Loss of newspapers contributes to US political polarisation - study

2019-01-31 11:46
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The steady loss of local newspapers and journalists across the US contributes to the nation's political polarisation, a new study has found.

With fewer opportunities to find out about local politicians, citizens are more likely to turn to national sources like cable news and apply their feelings about national politics to people running for the town council or state legislature, according to research published in the Journal of Communication.

The result is much less "split ticket" voting, or people whose ballot includes votes for people of different parties. In 1992, 37 percent of states with Senate races elected a senator from a different party than the presidential candidate the state supported. In 2016, for the first time in a century, no state did that, the study found.

"The voting behaviour was more polarised, less likely to include split ticket voting, if a newspaper had died in the community," said Johanna Dunaway, a communications professor at Texas A&M University, who conducted the research with colleagues from Colorado State and Louisiana State universities.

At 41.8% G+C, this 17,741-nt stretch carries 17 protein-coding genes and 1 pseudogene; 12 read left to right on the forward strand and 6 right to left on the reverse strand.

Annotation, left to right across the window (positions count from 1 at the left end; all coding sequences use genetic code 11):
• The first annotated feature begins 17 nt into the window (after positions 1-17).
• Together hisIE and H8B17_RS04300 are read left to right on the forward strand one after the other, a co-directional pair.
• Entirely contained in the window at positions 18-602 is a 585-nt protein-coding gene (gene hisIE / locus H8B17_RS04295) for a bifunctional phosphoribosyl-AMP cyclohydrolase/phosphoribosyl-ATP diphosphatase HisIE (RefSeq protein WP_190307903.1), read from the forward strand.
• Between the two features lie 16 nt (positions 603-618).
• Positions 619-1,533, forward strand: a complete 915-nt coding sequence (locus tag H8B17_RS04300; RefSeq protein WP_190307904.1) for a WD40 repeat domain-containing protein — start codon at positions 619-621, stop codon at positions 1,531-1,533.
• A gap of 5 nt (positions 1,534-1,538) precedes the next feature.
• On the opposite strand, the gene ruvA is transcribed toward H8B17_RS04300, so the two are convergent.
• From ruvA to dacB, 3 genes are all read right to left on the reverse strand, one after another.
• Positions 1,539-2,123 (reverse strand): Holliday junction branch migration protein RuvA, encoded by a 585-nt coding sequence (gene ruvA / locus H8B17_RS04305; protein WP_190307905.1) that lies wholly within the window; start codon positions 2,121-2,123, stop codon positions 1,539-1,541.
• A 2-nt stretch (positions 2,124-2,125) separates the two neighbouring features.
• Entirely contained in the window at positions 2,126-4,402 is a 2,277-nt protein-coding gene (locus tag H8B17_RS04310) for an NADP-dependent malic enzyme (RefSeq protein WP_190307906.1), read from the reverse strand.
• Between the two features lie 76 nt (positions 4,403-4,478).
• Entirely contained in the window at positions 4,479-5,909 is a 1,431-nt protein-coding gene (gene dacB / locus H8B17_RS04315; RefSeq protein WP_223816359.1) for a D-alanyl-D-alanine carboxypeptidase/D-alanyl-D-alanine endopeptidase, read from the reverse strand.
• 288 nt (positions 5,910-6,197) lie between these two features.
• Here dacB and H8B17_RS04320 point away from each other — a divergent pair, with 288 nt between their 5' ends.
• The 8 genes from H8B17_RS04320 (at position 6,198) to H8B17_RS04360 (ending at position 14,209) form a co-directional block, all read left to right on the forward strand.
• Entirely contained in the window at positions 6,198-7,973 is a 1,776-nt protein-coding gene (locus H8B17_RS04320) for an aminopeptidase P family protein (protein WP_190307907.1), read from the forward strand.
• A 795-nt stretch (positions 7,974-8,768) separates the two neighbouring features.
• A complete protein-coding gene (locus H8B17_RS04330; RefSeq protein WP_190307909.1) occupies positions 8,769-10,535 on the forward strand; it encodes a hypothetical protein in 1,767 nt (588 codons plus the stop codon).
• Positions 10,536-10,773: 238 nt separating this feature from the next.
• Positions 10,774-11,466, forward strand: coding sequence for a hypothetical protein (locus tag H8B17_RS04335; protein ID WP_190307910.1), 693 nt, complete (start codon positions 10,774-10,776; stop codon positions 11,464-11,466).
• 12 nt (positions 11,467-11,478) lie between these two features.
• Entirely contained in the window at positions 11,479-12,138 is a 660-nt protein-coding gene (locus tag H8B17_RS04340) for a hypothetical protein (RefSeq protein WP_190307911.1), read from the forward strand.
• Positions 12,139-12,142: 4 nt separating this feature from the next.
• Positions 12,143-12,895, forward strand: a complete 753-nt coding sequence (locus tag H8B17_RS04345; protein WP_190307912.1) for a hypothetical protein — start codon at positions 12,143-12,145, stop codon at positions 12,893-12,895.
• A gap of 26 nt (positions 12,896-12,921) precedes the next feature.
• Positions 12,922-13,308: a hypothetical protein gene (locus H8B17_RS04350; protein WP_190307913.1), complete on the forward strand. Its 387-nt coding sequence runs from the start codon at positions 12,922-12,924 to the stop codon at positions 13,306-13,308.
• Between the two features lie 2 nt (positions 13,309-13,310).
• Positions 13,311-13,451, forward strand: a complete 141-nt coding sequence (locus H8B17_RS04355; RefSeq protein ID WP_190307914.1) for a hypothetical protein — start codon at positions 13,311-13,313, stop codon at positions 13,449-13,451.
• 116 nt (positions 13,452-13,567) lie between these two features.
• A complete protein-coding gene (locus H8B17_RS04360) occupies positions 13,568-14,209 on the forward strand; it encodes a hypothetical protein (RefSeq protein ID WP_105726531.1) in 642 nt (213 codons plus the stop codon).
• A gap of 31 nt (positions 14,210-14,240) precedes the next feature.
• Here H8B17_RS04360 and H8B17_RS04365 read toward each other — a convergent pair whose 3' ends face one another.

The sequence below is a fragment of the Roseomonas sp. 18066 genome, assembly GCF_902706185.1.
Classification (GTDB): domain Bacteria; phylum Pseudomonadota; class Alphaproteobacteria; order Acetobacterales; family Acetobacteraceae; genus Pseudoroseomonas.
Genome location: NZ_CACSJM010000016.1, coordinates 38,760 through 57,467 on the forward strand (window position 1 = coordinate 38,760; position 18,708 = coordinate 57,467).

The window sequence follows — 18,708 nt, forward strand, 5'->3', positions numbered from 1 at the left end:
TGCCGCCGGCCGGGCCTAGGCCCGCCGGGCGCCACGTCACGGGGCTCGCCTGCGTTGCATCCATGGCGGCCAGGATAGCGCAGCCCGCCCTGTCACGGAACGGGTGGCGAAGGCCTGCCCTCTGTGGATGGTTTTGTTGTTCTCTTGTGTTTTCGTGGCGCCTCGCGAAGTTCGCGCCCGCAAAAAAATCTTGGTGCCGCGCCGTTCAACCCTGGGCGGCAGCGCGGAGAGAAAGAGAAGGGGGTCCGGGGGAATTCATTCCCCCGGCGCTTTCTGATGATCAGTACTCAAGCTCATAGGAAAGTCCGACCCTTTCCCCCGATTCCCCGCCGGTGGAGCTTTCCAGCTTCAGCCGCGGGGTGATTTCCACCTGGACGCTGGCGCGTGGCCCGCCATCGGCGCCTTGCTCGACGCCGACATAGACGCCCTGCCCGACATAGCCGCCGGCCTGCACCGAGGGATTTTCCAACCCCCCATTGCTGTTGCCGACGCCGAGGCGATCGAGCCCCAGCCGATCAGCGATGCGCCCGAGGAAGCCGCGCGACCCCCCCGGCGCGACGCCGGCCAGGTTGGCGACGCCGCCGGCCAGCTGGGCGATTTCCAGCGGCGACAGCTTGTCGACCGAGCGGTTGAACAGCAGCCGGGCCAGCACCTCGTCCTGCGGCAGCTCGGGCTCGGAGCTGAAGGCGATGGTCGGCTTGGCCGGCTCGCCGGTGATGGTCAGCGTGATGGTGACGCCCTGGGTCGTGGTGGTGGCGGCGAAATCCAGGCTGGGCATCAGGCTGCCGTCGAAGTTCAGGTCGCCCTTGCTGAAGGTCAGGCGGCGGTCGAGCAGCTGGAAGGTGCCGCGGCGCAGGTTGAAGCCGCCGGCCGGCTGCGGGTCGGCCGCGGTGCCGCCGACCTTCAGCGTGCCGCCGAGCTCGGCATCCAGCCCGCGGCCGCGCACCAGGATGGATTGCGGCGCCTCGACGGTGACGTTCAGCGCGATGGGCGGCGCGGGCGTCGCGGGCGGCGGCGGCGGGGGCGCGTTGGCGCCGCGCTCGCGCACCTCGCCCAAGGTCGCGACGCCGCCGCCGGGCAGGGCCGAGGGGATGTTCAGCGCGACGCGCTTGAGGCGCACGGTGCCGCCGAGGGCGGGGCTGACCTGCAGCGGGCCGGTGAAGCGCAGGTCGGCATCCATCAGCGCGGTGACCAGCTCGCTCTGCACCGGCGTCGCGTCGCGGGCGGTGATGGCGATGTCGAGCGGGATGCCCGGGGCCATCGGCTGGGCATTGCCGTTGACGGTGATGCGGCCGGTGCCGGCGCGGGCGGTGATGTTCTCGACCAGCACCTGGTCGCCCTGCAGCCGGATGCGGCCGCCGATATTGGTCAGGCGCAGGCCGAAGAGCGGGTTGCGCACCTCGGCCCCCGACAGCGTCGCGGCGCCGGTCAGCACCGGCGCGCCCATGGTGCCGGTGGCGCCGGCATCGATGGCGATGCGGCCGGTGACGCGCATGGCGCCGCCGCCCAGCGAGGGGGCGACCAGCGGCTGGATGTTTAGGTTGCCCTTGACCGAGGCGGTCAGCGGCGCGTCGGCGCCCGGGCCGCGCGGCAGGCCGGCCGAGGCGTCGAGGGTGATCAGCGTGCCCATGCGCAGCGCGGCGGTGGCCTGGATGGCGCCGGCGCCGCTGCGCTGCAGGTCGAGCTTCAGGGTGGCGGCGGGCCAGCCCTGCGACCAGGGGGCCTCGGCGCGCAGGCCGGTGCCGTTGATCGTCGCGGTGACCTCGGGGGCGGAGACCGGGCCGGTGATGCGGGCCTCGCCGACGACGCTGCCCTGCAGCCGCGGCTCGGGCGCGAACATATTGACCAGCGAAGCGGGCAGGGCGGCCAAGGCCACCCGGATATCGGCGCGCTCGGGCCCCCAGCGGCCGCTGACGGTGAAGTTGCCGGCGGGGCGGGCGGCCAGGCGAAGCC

Researchers reached that conclusion by comparing voting data from 66 communities where newspapers have closed in the past two decades to 77 areas where local newspapers continue to operate, she said.

"We have this loss of engagement at the local level," she said.

The struggling news industry has seen some 1800 newspapers shut down since 2004, the vast majority of them community weeklies, said Penelope Muse Abernathy, a University of North Carolina professor who studies the contraction.

Many larger daily newspapers that have remained open have effectively become ghosts, with much smaller staffs that are unable to offer the breadth of coverage they once did. About 7100 newspapers remain.

Researchers are only beginning to measure the public impact of such losses. Among the other findings is less voter participation among news-deprived citizens in "off-year" elections where local offices are decided, Abernathy said. Another study suggested a link to increased government spending in communities where "watchdog" journalists have disappeared, she said.

Dunaway said voters in communities without newspapers are more likely to be influenced by national labels — if they like Republicans like President Donald Trump, for example, that approval will probably extend to Republicans lower on the ballot.

The diminished news sources also alter politicians' strategies, Dunaway said.

"They have to rely on party 'brand names' and are less about 'how I can do best for my district,'" she said.

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